There is a wide range of support available, but most people are unaware that it exists or how to access it e.g. Local support groups, charities and financial advice. Long-term support from a trusted professional can identify when these would be helpful and research availability locally or online.

Family and friends

Individuals suffering from serious long-term health conditions often find it very difficult to talk to family and friends about their illness, parents are often worried about the impact on their children. Many individuals find it really helpful to discuss these matters as part of their long-term support.

Returning to work

Most people want to return to work, but this can be daunting for many, even if they have made a full recovery. For many, aspects of work may need to change. Discussing concerns and plans for coping with a return to work can be very helpful, and in some cases, specialist return-to-work coaching can be beneficial.

In recovery

The impact of serious ill health can continue for years, if not forever. This may be physical and/or emotional. When the treatment ends, it can often be the most difficult emotionally, so support needs to continue into recovery.

be mindful that needs may change over time.

Role of the employer

Whilst a professional long-term support service is vital, employers and line managers have a key role to play in supporting employees suffering from a long-term health condition.

Training and awareness are key, providing line managers with insight into the difficulties faced by employees as well as the relevant legislation, company policies and benefits.

Managers should also be trained in how to have conversations with employees and how best to offer their support. Some key points are:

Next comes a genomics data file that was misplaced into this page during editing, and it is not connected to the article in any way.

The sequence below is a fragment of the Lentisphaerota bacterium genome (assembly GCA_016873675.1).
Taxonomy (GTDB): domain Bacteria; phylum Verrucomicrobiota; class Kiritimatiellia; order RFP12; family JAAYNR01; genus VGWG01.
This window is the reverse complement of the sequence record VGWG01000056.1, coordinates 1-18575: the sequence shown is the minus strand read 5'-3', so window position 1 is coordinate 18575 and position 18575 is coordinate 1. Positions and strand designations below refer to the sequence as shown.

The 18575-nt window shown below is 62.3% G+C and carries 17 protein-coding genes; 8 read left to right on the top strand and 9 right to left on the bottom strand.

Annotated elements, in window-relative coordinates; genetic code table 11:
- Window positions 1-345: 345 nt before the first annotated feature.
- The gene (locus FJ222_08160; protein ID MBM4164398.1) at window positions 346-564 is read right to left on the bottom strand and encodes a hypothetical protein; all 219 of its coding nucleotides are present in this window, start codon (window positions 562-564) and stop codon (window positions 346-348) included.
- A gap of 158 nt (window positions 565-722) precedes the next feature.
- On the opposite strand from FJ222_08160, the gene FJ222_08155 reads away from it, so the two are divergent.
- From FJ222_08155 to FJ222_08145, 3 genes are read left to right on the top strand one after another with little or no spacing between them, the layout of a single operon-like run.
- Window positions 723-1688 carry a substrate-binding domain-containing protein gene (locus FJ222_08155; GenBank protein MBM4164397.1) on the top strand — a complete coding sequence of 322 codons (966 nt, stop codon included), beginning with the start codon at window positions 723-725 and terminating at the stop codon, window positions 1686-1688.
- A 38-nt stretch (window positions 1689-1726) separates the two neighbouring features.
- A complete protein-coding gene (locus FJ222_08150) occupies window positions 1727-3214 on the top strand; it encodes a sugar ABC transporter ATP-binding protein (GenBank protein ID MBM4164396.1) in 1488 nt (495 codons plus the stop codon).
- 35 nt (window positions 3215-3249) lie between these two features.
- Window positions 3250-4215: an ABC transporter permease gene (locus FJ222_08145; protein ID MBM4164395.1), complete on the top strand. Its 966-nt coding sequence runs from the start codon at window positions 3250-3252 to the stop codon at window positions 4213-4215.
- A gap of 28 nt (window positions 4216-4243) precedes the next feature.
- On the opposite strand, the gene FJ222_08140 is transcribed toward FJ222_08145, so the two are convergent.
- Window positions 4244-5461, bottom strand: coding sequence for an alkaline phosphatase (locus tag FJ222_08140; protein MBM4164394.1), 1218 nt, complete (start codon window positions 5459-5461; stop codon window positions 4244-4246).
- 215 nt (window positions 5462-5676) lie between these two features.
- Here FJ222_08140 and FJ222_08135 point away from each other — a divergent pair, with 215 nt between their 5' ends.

• Appreciate that you may not know what to say and that is OK. You are not expected to have all the answers, but listening and giving your support can be invaluable.
  • Ask what support would be helpful, it is dangerous to make assumptions, everyone deals with illness differently.
  • Respect the employee’s confidentiality and ask what they want to be shared with their colleagues and when.
  • Keep in touch regularly and continue to ask what support would help, be mindful that needs may change over time. 
  • Be flexible to accommodate the employee’s needs and concerns in returning to work.
  • Continue to provide support after the employee has returned as this can be a very difficult phase of adjustment.


Within any workforce, employees will have many different health needs, therefore long-term support mustn’t be overlooked in favour of the more obvious short-term. Both have a vital role to play in ensuring the needs of all employees are addressed. 

Many employers find it helpful to talk to a specialist in this area who can discuss the options available and advise on the most appropriate support to have in place for their organisation.

Interested in this topic? Read Does your employee mental health support fall short?

Author Profile Picture
Christine Husbands

Commercial Director

Read more from Christine Husbands

Get the latest from HRZone.

Subscribe to expert insights on how to create a better workplace for both your business and its people.


Thank you.